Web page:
Cancer sufferer from Erith sails with Ellen MacArthur Trust

PUBLISHED: 14:34 20 June 2019 | UPDATED: 14:34 20 June 2019

Cancer survivor Lucy loved her time on the waves which also really boosted her confidence. Picture: Ellen MacArthur Cancer Trust

Cancer survivor Lucy loved her time on the waves which also really boosted her confidence. Picture: Ellen MacArthur Cancer Trust


A teenager cancer survivor has been living the dream on a sailing trip with the Ellen MacArthur Cancer Trust.

Lucy Long at the helm. Picture: Ellen MacArthur Cancer TrustLucy Long at the helm. Picture: Ellen MacArthur Cancer Trust

The 18-year-old from Erith is recovering from cancer and is now much more optimistic.

Her recovery was helped by experiencing the waves with the sailing trip of a lifetime.

The charity set sail on its first trip of the season from June 10 and Lucy was there.

She was just two when she was diagnosed with acute lymphoblastic leukaemia and underwent three years of intensive treatment, but unfortunately, she relapsed when she was seven and needed a lifesaving bone marrow transplant.

She still has to endure regular checkups at the UCLH late effects centre.

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But during her last appointment she saw an Ellen MacArthur Cancer Trust brochure in the waiting room and instantly wanted to go on a trip.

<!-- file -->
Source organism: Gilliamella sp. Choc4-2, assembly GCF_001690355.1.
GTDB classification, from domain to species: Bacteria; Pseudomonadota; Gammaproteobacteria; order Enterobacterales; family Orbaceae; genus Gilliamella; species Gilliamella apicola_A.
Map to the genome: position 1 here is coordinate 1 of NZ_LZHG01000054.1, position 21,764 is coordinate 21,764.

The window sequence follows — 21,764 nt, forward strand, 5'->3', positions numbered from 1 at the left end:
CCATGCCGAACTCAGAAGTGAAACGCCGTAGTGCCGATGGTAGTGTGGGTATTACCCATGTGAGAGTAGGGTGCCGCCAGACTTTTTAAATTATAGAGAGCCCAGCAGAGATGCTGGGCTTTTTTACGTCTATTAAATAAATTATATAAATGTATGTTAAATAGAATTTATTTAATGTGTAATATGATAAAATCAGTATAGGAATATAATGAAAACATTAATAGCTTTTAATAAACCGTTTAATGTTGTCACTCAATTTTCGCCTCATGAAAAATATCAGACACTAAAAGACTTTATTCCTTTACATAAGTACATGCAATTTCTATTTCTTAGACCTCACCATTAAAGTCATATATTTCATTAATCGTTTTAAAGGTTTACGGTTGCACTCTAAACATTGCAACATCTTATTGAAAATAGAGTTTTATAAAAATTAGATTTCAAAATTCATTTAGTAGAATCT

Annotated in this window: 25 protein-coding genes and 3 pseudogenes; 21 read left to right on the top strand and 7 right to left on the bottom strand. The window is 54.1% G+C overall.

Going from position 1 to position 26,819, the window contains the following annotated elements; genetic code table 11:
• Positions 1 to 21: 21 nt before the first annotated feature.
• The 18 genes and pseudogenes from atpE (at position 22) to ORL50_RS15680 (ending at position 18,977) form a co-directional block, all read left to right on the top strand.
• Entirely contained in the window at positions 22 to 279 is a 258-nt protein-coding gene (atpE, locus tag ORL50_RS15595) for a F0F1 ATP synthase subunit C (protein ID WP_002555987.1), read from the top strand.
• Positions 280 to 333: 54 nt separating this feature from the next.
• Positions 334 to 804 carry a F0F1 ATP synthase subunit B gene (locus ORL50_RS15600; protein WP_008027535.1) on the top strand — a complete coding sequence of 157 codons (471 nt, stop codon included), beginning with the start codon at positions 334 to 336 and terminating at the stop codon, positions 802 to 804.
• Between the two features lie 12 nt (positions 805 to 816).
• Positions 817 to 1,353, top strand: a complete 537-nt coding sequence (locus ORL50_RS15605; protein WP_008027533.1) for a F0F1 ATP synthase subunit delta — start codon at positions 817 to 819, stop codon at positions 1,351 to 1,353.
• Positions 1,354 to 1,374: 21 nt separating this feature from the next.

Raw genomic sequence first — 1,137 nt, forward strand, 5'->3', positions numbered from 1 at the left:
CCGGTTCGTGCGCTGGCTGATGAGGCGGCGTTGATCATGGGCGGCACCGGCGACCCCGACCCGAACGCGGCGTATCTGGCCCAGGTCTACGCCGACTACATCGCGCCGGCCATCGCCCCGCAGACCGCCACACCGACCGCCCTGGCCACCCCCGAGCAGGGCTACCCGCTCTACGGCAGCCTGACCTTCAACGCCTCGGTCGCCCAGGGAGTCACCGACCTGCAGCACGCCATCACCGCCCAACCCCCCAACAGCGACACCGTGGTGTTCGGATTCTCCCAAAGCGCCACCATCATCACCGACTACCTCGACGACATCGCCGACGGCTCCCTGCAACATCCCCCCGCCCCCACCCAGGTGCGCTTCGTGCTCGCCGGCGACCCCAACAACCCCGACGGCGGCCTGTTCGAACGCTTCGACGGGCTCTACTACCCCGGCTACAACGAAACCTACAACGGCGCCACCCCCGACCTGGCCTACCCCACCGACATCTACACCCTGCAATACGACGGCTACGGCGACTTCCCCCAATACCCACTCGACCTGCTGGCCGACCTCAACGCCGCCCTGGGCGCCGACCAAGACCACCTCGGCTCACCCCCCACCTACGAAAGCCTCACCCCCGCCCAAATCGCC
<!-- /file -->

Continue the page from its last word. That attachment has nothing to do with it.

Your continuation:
She was amongst 20 young people in recovery that took part in a unique four-day sailing adventure around the Isle of Wight.

Launched in 2003, the Ellen MacArthur Cancer Trust is a national charity that rebuilds confidence after cancer, using sailing to support, empower and inspire young people aged 8-24 in re-engaging with life and embracing their futures with optimism.

Lucy has always felt different compared to her friends, during her treatment she spent months in isolation and missed social interactions, but she believes the Trust trip has given her more confidence to make new friends.

She revealed: "I've never been around people who understand, meeting other young people has made a massive difference and allowed me to talk about what I've had and not feel ashamed.

"I don't usually like talking about it as I don't like people judging me on what I've had rather than who I am as a person."

The Trust said for many young people in recovery, the unseen mental and emotional after-effects of cancer are as difficult as the physical, and simply picking up where they left off before their diagnosis is not possible.

Lucy added: "I feel more confident in myself, meeting other people and socialising in general. I now feel more open to talk about everything."

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